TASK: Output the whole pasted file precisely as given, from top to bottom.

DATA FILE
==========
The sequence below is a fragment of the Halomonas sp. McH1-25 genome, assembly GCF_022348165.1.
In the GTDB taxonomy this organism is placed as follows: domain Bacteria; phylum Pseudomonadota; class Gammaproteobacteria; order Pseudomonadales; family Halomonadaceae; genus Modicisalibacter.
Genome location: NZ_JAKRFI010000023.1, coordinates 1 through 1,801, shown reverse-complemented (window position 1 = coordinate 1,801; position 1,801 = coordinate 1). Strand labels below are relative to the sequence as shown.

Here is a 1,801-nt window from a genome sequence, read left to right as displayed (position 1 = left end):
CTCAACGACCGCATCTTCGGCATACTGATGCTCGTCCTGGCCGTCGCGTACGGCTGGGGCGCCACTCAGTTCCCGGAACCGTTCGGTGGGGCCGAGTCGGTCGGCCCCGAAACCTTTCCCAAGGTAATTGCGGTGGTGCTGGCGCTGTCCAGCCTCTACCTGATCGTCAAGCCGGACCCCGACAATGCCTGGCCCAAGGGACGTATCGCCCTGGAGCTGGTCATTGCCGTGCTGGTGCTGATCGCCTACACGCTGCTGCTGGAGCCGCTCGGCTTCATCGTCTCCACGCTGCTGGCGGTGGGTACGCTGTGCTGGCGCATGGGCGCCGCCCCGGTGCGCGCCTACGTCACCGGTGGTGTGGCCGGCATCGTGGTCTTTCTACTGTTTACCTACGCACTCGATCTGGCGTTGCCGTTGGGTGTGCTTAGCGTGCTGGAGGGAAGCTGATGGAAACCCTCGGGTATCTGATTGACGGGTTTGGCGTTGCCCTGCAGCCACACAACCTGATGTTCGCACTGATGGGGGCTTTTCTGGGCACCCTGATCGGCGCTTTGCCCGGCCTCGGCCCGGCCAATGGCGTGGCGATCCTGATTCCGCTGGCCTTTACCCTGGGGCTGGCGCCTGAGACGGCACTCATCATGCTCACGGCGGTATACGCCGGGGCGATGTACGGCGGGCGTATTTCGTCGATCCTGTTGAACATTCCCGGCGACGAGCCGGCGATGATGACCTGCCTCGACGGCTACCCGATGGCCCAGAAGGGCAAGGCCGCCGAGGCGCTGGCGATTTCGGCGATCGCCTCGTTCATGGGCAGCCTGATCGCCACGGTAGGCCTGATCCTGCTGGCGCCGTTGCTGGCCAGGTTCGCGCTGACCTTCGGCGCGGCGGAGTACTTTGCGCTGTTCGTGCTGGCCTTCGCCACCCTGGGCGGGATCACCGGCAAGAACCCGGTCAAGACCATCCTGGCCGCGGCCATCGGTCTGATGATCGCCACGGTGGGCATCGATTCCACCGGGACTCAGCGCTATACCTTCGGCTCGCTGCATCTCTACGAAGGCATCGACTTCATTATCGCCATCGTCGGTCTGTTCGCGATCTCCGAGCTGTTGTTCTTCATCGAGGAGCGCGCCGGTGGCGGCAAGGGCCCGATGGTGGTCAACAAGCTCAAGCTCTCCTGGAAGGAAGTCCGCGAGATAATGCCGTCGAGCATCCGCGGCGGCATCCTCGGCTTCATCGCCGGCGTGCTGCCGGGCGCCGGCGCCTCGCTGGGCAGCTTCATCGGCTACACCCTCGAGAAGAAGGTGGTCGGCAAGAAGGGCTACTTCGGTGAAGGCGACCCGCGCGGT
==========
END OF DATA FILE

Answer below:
The sequence below is a fragment of the Halomonas sp. McH1-25 genome, assembly GCF_022348165.1.
In the GTDB taxonomy this organism is placed as follows: domain Bacteria; phylum Pseudomonadota; class Gammaproteobacteria; order Pseudomonadales; family Halomonadaceae; genus Modicisalibacter.
Genome location: NZ_JAKRFI010000023.1, coordinates 1 through 1,801, shown reverse-complemented (window position 1 = coordinate 1,801; position 1,801 = coordinate 1). Strand labels below are relative to the sequence as shown.

Here is a 1,801-nt window from a genome sequence, read left to right as displayed (position 1 = left end):
CTCAACGACCGCATCTTCGGCATACTGATGCTCGTCCTGGCCGTCGCGTACGGCTGGGGCGCCACTCAGTTCCCGGAACCGTTCGGTGGGGCCGAGTCGGTCGGCCCCGAAACCTTTCCCAAGGTAATTGCGGTGGTGCTGGCGCTGTCCAGCCTCTACCTGATCGTCAAGCCGGACCCCGACAATGCCTGGCCCAAGGGACGTATCGCCCTGGAGCTGGTCATTGCCGTGCTGGTGCTGATCGCCTACACGCTGCTGCTGGAGCCGCTCGGCTTCATCGTCTCCACGCTGCTGGCGGTGGGTACGCTGTGCTGGCGCATGGGCGCCGCCCCGGTGCGCGCCTACGTCACCGGTGGTGTGGCCGGCATCGTGGTCTTTCTACTGTTTACCTACGCACTCGATCTGGCGTTGCCGTTGGGTGTGCTTAGCGTGCTGGAGGGAAGCTGATGGAAACCCTCGGGTATCTGATTGACGGGTTTGGCGTTGCCCTGCAGCCACACAACCTGATGTTCGCACTGATGGGGGCTTTTCTGGGCACCCTGATCGGCGCTTTGCCCGGCCTCGGCCCGGCCAATGGCGTGGCGATCCTGATTCCGCTGGCCTTTACCCTGGGGCTGGCGCCTGAGACGGCACTCATCATGCTCACGGCGGTATACGCCGGGGCGATGTACGGCGGGCGTATTTCGTCGATCCTGTTGAACATTCCCGGCGACGAGCCGGCGATGATGACCTGCCTCGACGGCTACCCGATGGCCCAGAAGGGCAAGGCCGCCGAGGCGCTGGCGATTTCGGCGATCGCCTCGTTCATGGGCAGCCTGATCGCCACGGTAGGCCTGATCCTGCTGGCGCCGTTGCTGGCCAGGTTCGCGCTGACCTTCGGCGCGGCGGAGTACTTTGCGCTGTTCGTGCTGGCCTTCGCCACCCTGGGCGGGATCACCGGCAAGAACCCGGTCAAGACCATCCTGGCCGCGGCCATCGGTCTGATGATCGCCACGGTGGGCATCGATTCCACCGGGACTCAGCGCTATACCTTCGGCTCGCTGCATCTCTACGAAGGCATCGACTTCATTATCGCCATCGTCGGTCTGTTCGCGATCTCCGAGCTGTTGTTCTTCATCGAGGAGCGCGCCGGTGGCGGCAAGGGCCCGATGGTGGTCAACAAGCTCAAGCTCTCCTGGAAGGAAGTCCGCGAGATAATGCCGTCGAGCATCCGCGGCGGCATCCTCGGCTTCATCGCCGGCGTGCTGCCGGGCGCCGGCGCCTCGCTGGGCAGCTTCATCGGCTACACCCTCGAGAAGAAGGTGGTCGGCAAGAAGGGCTACTTCGGTGAAGGCGACCCGCGCGGT